> > I'm trying to understand the central issue here: is it that ADDL is
>
> > not a full gene product so one cannot use the Entrez URI?
>
> >
>
>
>
> I'm trying to understand this stuff too. Here's my current
>
> understanding:
>
>
>
> APP gene (for which there is an entrez gene entry)-> precursor
>
> protein (~700AA). Two proteases can cleave it into different
>
> fragments from 39-42 amino acids. These are collectively called
>
> Amyloid beta proteins. I.e. Amyloid beta is a protein family, though
>
> in different contexts it might refer to a specific member of that
>
> family.
>
>
>
> ADDLs are short oligomers of amyloid beta proteins. I've seen it said
>
> that they are made of Abeta(1-42)  (i.e. the 42 AA cleavage product)
>
>
>
>
>
> > If so, why not just define the necessary set of peptides as new
>
> > URI's (in HCLS's namespace for now), with predicate ':derived_from
>
> > A-beta*56' ?
>
> >
>
>
>
> Abeta*56 is also a protein complex of Amyloid beta proteins. 56 here
>
> refers to the molecular weight in kDa. It wasn't specifically stated
>
> but it looks to me that Abeta*56 fits the definition of an ADDL. A
>
> single Abeta1-42 is about 4.5kDa,
>
>
>
> The variables are therefore a) which Abeta b) what size complex.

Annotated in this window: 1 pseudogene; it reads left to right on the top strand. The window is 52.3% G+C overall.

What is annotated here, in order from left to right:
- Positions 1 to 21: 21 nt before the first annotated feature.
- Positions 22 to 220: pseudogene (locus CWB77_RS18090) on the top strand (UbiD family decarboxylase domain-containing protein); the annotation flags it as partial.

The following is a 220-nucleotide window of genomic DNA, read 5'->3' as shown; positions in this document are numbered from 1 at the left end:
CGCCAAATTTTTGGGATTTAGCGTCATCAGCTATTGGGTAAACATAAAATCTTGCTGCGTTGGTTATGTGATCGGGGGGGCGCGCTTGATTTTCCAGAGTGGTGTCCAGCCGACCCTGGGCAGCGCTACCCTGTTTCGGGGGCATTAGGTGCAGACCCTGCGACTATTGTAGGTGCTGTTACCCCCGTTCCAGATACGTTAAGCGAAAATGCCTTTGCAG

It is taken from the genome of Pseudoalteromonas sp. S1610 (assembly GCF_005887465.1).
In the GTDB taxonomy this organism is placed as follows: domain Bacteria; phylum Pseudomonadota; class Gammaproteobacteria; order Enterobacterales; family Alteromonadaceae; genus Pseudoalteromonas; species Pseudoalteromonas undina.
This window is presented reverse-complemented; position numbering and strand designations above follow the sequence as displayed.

>
>
>
> So the relation is more like:
>
>
>
> precursor protein_gene_product_of APP
>
> Abeta derived_from precursor (in the BFO sense)
>
> ADDL complex has_part only Abeta (also some sort of cardinality
>
> specification)
>
>
>
> What I don't know:
>
>
>
> Whether APP splice form matters. How mutation matters. Whether ADDL
>
> refers specifically to Abeta1-42 complexes.
>
> What the comment about Abeta1-40 in the immunogen(epitope) field of
>
> the ADDL antibody in Alzforum means.
>
> Bill's note suggests that shorter fragments of Abeta might be
>
> consituents of ADDLs. I don't know if these are just experimental
>
> constructs or whether they occur in vivo.
>
> Whether ADDLs are always composed of multiples of a single form of
>
> abeta, or whether different species can be mixed.
>
>
>
> -Alan
>
>
>
> http://en.wikipedia.org/wiki/Amyloid_precursor_protein
>
> http://www.ncbi.nlm.nih.gov/entrez/query.fcgi?
>
> db=PubMed&cmd=Retrieve&dopt=Citation&list_uids=16541076
>
> http://www.pnas.org/cgi/content/full/95/11/6448
>
> http://www.jbc.org/cgi/content/abstract/271/34/20631
>
>
>
>

Bill Bug
Senior Research Analyst/Ontological Engineer

Laboratory for Bioimaging  & Anatomical Informatics
www.neuroterrain.org
Department of Neurobiology & Anatomy
Drexel University College of Medicine
2900 Queen Lane
Philadelphia, PA    19129
215 991 8430 (ph)
610 457 0443 (mobile)
215 843 9367 (fax)


Please Note: I now have a new email - William.Bug@DrexelMed.edu





Received on Monday, 22 January 2007 16:01:13 UTC